While based at the finca in Orgiva, Cedar and I traveled to a beach town south of Málaga, Benalmádena, to visit my old grad-school friend, Tutu Lahiri. The three-hour trip took us along the coast (the Costa del Sol) on the autovia (Spain’s excellent expressway system), where we spent the night in Tutu’s livingroom. An artist and writer, she showed us her memoir based on encounters as a girl with her maternal grandfather, the last Maharaja of Mymensingh (Bengal), who was the wisest person she’d ever met. The book’s a treasure which we hope she can publish before too long. We made two other car trips: one was a day trip north along the Costa del Sol, then inland to Sorbas, to meet with Cedar’s good friends John and Noela from New York City. Over 20 years ago they had bought an adobe cottage in a small hillside community a few miles outside of town. They had been fixing it up over time and nowadays spend a few months there every year. (Again, see my Spain photos for pictures.) The other trip was an overnighter to Seville, where the local Subud group was using our being in Spain as an excuse for a Sunday gathering. We came a day early so we could hang out with my Subud sister of 46 years, Dr. Vivana Brodey, a retired Spanish professor from New York City, who found she could live cheaper and better in Seville than in the States. She had been there for several decades now and had more or less created the local group, who with the exception of herself and one other woman, were all Spaniards. This time we took the bus from Granada (another three-hour trip) and returned with an English Orgiva resident, Andrew Bromley, who had driven down Sunday morning for the gathering. Cedar and I both had a chance to use such Spanish as we had, since most of the members spoke no English. I surprised myself by being able to tell the group a Subud story totally en español after the spiritual exercise was over.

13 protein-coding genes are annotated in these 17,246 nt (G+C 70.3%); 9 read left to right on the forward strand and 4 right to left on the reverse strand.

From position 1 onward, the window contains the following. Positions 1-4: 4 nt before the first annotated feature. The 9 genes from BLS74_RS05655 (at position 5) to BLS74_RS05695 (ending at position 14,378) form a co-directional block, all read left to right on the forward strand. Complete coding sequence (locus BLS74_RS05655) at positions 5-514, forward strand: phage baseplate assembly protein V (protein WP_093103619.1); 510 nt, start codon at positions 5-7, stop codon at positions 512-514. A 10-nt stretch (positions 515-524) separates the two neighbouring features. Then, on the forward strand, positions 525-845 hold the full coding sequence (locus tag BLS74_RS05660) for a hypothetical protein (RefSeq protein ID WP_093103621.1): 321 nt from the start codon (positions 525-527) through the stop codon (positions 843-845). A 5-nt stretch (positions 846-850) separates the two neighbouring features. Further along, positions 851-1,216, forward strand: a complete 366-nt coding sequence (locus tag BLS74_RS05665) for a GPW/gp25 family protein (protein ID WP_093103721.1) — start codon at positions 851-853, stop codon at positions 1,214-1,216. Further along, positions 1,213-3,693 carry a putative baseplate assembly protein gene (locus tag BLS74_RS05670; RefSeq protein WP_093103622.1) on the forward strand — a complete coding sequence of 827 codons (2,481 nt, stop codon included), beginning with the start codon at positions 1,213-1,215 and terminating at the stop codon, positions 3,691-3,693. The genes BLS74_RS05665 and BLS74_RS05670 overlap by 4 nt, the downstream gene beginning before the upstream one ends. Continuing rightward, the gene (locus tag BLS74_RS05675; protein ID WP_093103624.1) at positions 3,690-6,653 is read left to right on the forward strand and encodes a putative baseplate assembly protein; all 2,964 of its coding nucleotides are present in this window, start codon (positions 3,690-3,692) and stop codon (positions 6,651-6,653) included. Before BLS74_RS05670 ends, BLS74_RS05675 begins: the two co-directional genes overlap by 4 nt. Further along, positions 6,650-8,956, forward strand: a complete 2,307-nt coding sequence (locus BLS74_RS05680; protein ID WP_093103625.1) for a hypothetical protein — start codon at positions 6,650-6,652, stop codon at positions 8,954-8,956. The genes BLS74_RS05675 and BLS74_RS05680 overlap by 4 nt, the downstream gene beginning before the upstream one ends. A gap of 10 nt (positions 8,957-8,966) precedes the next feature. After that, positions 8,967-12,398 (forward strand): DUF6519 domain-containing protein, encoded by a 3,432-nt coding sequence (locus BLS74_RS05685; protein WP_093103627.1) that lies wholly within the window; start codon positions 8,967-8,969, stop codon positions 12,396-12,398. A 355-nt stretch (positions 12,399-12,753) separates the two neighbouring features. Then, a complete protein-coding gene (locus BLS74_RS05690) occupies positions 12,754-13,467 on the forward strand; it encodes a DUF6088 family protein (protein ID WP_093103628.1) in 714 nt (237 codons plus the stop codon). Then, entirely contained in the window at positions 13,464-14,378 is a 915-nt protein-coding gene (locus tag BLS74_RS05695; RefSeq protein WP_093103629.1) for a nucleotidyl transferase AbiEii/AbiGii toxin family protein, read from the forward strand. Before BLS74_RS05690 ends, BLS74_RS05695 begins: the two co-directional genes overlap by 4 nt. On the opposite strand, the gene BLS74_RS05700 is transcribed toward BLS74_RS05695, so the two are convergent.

Besides Andalucía, we spent five days over four visits in Barcelona, capital of the autonomous region of Cataluña. The Catalans are proud of their separate language and culture; their clean, ultra-modern capital; and such cultural heroes as the two Pablos (Picasso and Casals) and the incredible modern naturalist architect Antonio Gaudí. Please see my Facebook photos of one of his palatial residences and the world-famous but still incomplete cathedral, La Sagrada Familia (The Holy Family). Catalan, the language, seems positioned between Spanish and French—reflecting the province’s geographical location. It apparently most resembles the French-based language called Provençal. All signage is in Catalan followed by Spanish. Exit signs, for example at the Airport, first say Sortida (cp. French sortir, to leave), then Salida (cp. Spanish salir, to leave). Similarly, Metro stations are estació (Catalan) or estación (Spanish), with the “c” appropriately lisped in both cases.
Besides the beauty of the country, Cedar and I were impressed with the many active wind farms we saw during our various trips as well as several large solar arrays. The government has invested heavily in sustainable energy, and apparently on windy days as much as 60% of Spain’s electricity comes from the wind turbines. As a Mediterranean country, Spain has a different sense of boundaries—think anthropologist Edward Hall’s The Hidden Dimension—than we or Northern Europeans do. I mean, people stand closer to each other, touch each other while conversing, and seem uncomfortable when we stand too far away from them. I personally like this approach. However, one aspect of it that annoyed me was the constant blaring of popular commercial radio on the bus. I mean, who cares about the top 50 songs this week in Spain? Not me! But I had not been consulted, and my objection to the driver would have been misunderstood and not acceptable.
Anyway, this is my longest blog ever, so let me stop here. Clearly, we had a wonderful time during our entire honeymoon, not least in Spain. By the last few days, though, we were growing testy and eager to get home. Six weeks is a long time, and too much of a good thing is, well, too much of a good thing.
Anyway, we’re home now, or rather, I am. It’s been a week since our return, and Cedar is sitting on yet another airplane, this time enroute to Japan, where she’ll spend eleven days teaching the Hakomi method of body-centered psychotherapy. As part of my back-to-normal strategy, next week’s blog will be on a topic other than our travels. What that will be is still with the stork. A ver, as the Spanish say; we’ll see.
Meanwhile, Cedar and I send all of you warm regards, saludos y abrazos.